Vikram-S India’s 1st privately developed rocket


  • Skyroot to launch India’s 1st privately developed rocket Vikram-S.

About Vikram-S /Mission Prarambh

  • The homegrown Vikram-S rocket will launch from the Satish Dhawan Space Center in Sriharikota, marking India’s advent into commercial space exploration.
  • The Vikram-S rocket is a single-stage sub-orbital launch vehicle which will carry three customer payloads and help test and validate technologies in the Vikram series space launch vehicles.
    • Its launch vehicles have been crafted specially for the small satellite market, and are named ‘Vikram’ as a tribute to Vikram Sarabhai, founder of the Indian space programme. They come in three forms, Vikram I, II, and III.
  • The mission, dubbed Prarambh, is expected to launch in the second week of November on a demonstration flight with the Vikram-S launch vehicle and three separate payloads.

    Photo Credit: Deccan Herald
  • The company will launch the fully powered Vikram-1 rocket after that.
  • The Prarambh (which means beginning) mission will witness the launch of the Vikram-S rocket, a homegrown launch vehicle developed by the Telangana-based startup Skyroot Aerospace.
  • The rocket will carry three student-made payloads, including one by SpaceKidz India, which has been developed by students from several countries, including Indonesia.
  • The Prarambh mission will launch from Sriharikota to an altitude of 120 kilometers above the surface of Earth, officially crossing the Karmen line where space begins.
  • The three-stage solid motor rocket is expected to carry around 80 kilograms of payload during the demonstration flight.
  • While Prarambh is a demonstration mission, it is still a full-scale suborbital launch for the company, which aims to strengthen the private space sector in the company.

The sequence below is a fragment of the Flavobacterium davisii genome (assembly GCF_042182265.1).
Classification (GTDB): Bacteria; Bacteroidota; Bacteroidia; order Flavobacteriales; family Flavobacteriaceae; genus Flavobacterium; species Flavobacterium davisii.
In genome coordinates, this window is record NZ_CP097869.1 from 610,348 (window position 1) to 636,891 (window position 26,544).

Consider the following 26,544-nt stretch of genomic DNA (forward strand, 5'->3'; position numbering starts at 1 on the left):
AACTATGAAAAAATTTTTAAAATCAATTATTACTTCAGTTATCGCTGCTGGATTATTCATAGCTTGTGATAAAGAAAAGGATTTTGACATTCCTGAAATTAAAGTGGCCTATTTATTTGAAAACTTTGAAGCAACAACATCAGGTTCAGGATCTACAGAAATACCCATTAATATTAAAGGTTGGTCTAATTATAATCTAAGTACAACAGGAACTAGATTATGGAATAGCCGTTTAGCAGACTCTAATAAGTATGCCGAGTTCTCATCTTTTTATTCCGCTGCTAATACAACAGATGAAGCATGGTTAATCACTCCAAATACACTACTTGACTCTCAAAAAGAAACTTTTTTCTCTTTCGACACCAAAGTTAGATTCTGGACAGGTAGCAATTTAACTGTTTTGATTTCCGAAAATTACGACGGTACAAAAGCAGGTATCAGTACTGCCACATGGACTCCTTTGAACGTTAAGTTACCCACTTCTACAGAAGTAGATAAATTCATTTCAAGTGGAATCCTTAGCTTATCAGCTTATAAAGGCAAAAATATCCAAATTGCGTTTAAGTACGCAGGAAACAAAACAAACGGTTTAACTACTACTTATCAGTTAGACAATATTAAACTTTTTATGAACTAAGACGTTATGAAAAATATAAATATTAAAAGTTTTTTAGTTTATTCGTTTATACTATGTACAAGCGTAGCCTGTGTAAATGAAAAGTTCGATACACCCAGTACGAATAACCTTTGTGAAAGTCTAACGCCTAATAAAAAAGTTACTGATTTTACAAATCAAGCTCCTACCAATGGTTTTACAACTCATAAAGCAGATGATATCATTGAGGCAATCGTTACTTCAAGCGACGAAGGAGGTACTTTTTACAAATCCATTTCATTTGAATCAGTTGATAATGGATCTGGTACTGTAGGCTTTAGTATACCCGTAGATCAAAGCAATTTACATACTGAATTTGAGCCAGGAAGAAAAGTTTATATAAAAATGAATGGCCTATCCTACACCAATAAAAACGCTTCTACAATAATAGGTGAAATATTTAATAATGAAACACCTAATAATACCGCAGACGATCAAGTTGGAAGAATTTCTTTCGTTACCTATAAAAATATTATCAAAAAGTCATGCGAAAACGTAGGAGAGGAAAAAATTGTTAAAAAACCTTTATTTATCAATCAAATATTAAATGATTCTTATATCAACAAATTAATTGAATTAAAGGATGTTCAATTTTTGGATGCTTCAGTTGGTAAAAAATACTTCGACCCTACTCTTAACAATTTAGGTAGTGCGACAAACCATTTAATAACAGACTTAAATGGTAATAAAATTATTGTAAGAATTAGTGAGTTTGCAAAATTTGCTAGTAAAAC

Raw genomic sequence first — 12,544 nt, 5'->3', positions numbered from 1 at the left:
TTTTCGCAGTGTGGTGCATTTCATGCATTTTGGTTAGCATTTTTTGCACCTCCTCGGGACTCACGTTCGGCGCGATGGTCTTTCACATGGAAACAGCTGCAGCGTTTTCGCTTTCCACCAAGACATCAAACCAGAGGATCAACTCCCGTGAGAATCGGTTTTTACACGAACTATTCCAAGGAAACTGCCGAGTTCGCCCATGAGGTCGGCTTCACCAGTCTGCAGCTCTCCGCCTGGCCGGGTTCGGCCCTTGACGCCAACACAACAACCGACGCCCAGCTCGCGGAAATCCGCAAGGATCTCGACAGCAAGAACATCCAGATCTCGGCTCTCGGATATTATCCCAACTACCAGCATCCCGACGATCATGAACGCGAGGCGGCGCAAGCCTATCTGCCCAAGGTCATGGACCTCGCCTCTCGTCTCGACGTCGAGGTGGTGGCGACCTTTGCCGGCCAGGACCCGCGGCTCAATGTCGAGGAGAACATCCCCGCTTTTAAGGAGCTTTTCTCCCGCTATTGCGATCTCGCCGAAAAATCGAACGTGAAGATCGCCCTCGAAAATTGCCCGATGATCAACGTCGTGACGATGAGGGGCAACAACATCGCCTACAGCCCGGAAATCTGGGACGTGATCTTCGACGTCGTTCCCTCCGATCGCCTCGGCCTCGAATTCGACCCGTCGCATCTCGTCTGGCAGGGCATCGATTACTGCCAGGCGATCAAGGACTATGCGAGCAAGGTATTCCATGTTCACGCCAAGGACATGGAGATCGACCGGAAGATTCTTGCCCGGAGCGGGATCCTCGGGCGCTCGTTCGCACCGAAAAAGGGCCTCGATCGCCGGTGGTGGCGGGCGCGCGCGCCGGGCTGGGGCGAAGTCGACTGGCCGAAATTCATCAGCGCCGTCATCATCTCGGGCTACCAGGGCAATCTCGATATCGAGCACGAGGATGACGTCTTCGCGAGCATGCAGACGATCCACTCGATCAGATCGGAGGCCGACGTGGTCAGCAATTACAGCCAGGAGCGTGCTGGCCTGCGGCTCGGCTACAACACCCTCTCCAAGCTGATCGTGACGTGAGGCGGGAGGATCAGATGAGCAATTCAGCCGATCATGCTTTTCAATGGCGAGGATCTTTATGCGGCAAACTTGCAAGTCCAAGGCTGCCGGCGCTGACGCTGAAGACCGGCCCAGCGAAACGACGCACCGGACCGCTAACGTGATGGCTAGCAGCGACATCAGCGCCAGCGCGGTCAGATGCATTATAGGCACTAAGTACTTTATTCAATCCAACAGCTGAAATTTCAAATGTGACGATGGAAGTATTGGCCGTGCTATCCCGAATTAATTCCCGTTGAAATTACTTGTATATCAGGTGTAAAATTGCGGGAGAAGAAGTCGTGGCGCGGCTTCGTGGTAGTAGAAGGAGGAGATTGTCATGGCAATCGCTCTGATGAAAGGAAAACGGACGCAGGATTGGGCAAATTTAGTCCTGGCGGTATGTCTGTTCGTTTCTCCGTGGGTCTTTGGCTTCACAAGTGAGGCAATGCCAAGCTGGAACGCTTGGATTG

• The mission will validate the technology, engine, and designs of the Vikram rocket and demonstrate that it is capable of launching heavy payloads into Low Earth Orbit.
  • Skyroot has been developing three variants of the Vikram rocket. While the Vikram-I can carry 480 kilograms of payload to Low Earth Orbit, the Vikram-II is equipped to lift off with 595 kilograms of cargo.
  • Meanwhile, Vikram-III can launch with an 815 kg to 500 km Low Inclination Orbit.


  • The launch marks a new beginning in the Indian space sector, which has so far been under the sole domain of the Indian Space Research Organisation.
  • The Indian space agency has been solely responsible for developing, designing, and launching rockets and missions into space.
  • The launch of the Prarambh mission will mark a new age with the private sector shouldering a part of the burden of the public organisation.
  • The development will also mark a crucial phase that the private sector is capable of not just developing and designing these launch vehicles but also attracting customers and investments into the sector, which has largely been dependent on the public exchequer. Several countries in the world, including the US, Europe, and Russia have opened up their space sectors for private organisations and the rise of companies like SpaceX and Blue Origin is visible globally.
  • India recently opened its space sector for private companies and the announcement shows that the system is working. Isro and InSpace have been working closely with private companies in providing expertise and technical know-how about the systems and complex designs of a rocket system.

Reference: India Today

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